UPGRADE YOUR BROWSER

We have detected your current browser version is not the latest one. Xilinx.com uses the latest web technologies to bring you the best online experience possible. Please upgrade to a Xilinx.com supported browser:Chrome, Firefox, Internet Explorer 11, Safari. Thank you!

Sleuthing fugitive natural gas emissions from 1500 feet above the ground with two lasers and NI’s FPGA-based FlexRIO module

by Xilinx Employee on ‎06-05-2017 04:27 PM (35,196 Views)

 

Ball Aerospace Methane Monitor Aircraft.jpg According to pipeline101.org, there are 2.1 million miles of natural gas distribution pipelines in the US alone. With that much pipe, you can bet that there are leaks. In fact, a very recent, massive, and famous leak occurred at the Aliso Canyon underground gas storage facility near Los Angeles in 2015 that released an estimated 97,100 tonnes of methane and 7,300 tonnes of ethane into the atmosphere. Although PHMSA (the Pipeline and Hazardous Materials Safety Administration) programs have reduced serious pipeline incidents by 39% since 2009, more than 250 serious leaks have occurred in the past eight years.

 

Manual inspection of millions of miles worth of pipeline is problematic and expensive so a fast way to conduct such inspections from low-cost aircraft could cut costs significantly, increase inspection coverage, and make inspections more timely. Using its 50 years of remote-sensing expertise, Ball Aerospace in Boulder, CO has developed just such a method using a pair of airborne lasers with fast processing supplied by an FPGA-based FlexRIO PXIe module from National Instruments (NI).

 

Natural gas consists primarily of methane (CH4) and methane absorbs light between 1.6455nm and 1.6456nm. It does not absorb light at 1.6454nm. Firing two laser pulses into air at those wavelengths and measuring the reflected energy, again at those wavelengths, produces a differential absorption lidar (DIAL) measurement. In other words, the result is a remote-sensing tool for long-range detection of airborne methane. Ball engineers used these methane characteristics to develop Methane Monitor, which can measure methane concentrations in the air. Better yet, this system can visualize methane plumes, positively identifying and pinpointing leaks.

 

Proper location and tracking of targets, attitude correction, and geo-location of methane measurements requires some pretty tight synchronization among all of the Methane Monitor’s components. Ball used an NI PXIe chassis as a measurement platform and populated it with:

 

 

 

 

The Methane Monitor uses three or four transducers with the NI 5761 FlexRIO digitizer adapter module and the resulting throughput (between 11.2Gbps and 15.2Gbps) dictates the FPGA processing. After calibrating each ADC for the transducer chain, the FPGA performs variable offset correction and serializes the high-throughput data between laser firings. The Virtex-5 FPGA captures the DIAL signals, measures range, and calculates methane concentration at 1000 to 10,000 measurements per second. Naturally, all of this is programmed using NI’s LabVIEW system engineering software.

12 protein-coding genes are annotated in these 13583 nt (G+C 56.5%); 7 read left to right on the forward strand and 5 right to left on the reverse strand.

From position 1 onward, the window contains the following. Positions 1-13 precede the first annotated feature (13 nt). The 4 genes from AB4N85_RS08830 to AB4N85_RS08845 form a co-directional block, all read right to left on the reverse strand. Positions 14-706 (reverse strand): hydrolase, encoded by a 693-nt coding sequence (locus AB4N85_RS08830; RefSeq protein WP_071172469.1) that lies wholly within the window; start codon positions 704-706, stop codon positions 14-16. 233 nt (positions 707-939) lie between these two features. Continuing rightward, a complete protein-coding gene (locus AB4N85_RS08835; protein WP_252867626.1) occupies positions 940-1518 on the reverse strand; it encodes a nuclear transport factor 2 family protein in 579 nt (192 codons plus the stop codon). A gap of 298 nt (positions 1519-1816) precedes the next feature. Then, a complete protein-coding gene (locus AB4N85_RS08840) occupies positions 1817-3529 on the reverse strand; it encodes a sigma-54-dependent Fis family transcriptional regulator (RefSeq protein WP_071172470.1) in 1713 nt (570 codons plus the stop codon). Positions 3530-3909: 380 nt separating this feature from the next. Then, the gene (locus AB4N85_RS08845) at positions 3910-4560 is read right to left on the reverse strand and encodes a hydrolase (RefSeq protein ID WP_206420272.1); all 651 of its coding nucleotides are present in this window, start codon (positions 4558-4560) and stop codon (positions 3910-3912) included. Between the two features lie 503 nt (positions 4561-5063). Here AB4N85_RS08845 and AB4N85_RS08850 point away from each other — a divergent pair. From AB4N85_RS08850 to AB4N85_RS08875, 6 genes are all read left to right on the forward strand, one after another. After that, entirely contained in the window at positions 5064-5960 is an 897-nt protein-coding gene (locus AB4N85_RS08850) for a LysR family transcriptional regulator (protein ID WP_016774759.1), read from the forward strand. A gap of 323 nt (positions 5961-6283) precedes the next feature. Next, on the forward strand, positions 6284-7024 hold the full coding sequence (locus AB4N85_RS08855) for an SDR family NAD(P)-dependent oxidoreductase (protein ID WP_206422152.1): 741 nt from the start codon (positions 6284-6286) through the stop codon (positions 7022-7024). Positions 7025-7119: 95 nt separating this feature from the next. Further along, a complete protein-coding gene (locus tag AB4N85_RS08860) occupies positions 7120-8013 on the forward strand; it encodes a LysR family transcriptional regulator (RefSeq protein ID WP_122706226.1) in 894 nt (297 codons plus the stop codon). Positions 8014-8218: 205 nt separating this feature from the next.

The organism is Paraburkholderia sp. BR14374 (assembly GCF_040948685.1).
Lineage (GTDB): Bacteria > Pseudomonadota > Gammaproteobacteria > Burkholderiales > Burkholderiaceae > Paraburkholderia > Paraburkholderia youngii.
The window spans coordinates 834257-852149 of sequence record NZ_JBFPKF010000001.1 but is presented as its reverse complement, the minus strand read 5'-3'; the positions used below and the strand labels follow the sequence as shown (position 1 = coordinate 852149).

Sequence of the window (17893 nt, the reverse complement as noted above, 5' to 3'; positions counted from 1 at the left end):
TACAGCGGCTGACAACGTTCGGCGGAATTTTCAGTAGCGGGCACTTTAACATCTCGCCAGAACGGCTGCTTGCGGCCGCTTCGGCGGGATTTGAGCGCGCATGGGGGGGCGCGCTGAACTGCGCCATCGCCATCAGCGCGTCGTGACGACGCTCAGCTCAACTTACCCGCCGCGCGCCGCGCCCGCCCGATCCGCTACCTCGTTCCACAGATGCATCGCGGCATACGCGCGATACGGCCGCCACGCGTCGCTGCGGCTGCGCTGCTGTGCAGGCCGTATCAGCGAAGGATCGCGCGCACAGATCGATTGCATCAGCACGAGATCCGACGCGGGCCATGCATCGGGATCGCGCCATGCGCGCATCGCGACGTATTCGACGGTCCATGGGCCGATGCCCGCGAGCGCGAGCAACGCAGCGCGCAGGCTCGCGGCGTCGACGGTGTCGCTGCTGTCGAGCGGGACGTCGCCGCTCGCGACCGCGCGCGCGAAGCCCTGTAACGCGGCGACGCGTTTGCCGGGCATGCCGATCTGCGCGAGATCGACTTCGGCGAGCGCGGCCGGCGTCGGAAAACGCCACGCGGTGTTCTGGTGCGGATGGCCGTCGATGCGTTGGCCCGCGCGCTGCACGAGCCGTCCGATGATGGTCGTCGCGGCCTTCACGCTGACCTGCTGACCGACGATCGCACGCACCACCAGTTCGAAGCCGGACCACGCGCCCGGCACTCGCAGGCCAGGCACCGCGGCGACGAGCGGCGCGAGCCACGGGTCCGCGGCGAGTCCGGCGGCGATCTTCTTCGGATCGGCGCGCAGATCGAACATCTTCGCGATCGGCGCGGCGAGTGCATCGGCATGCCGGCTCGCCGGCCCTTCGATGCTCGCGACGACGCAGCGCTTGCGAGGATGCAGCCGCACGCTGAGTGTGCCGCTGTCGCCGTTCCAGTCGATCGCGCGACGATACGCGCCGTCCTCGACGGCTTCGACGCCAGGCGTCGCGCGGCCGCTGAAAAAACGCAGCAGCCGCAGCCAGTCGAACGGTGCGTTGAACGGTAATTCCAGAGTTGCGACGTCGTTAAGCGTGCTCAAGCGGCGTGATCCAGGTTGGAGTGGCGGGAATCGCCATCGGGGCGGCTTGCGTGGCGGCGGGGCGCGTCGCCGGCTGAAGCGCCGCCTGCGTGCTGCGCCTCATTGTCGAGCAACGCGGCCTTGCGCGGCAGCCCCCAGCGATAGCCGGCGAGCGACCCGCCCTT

To date, this system has logged more than 100 hours of flight time and can detect methane flow rates as low as 50 standard cubic feet/hour with sensing swaths as wide as 200m. The system produces strikingly vivid results like this:

 

 

 

Ball Aerospace Methane Monitor.jpg 

 

Real-world methane plumes discovered by Methane Monitor. On the left is real-time data overlaid on Google Maps. On the right is postprocessed data overlaid on Google Maps. The straight green lines are overlays of buried oil and gas infrastructure. The legend ranges from 0 ppm-m (blue) to 1,000 ppm-m (red) CH4 above background. For reference, the current background level of methane globally is approximately 1.9 ppm.

 

 

 

Ball Aerospace plans to double the operating altitude of this system to 3000 feet, double the spatial resolution, and quintuple the width of the survey swath by upgrading the digitizer to an NI PXIe-5172 Reconfigurable PXI Oscilloscope, which is based on a Xilinx Kintex-7 FPGA.

 

This impressive project won a 2017 NI Engineering Impact Award in the Energy category last month at NI Week and is documented in this NI case study.

 

 

Comments
by Scholar hbucher
on ‎06-05-2017 06:08 PM

It reminds me 10 years ago we flew half the Amazon with a Cessna 208B collecting gravimetry, magnetometry and spectrometry graphs using a Dell laptop running FREEDOS. It worked surprisingly flawlessly. 

 

However I bet it would have worked much better with this modern equipment.

 

Thanks for the post Steve!

 

Labels
About the Author
  • Be sure to join the Xilinx LinkedIn group to get an update for every new Xcell Daily post! ******************** Steve Leibson is the Director of Strategic Marketing and Business Planning at Xilinx. He started as a system design engineer at HP in the early days of desktop computing, then switched to EDA at Cadnetix, and subsequently became a technical editor for EDN Magazine. He's served as Editor in Chief of EDN Magazine, Embedded Developers Journal, and Microprocessor Report. He has extensive experience in computing, microprocessors, microcontrollers, embedded systems design, design IP, EDA, and programmable logic.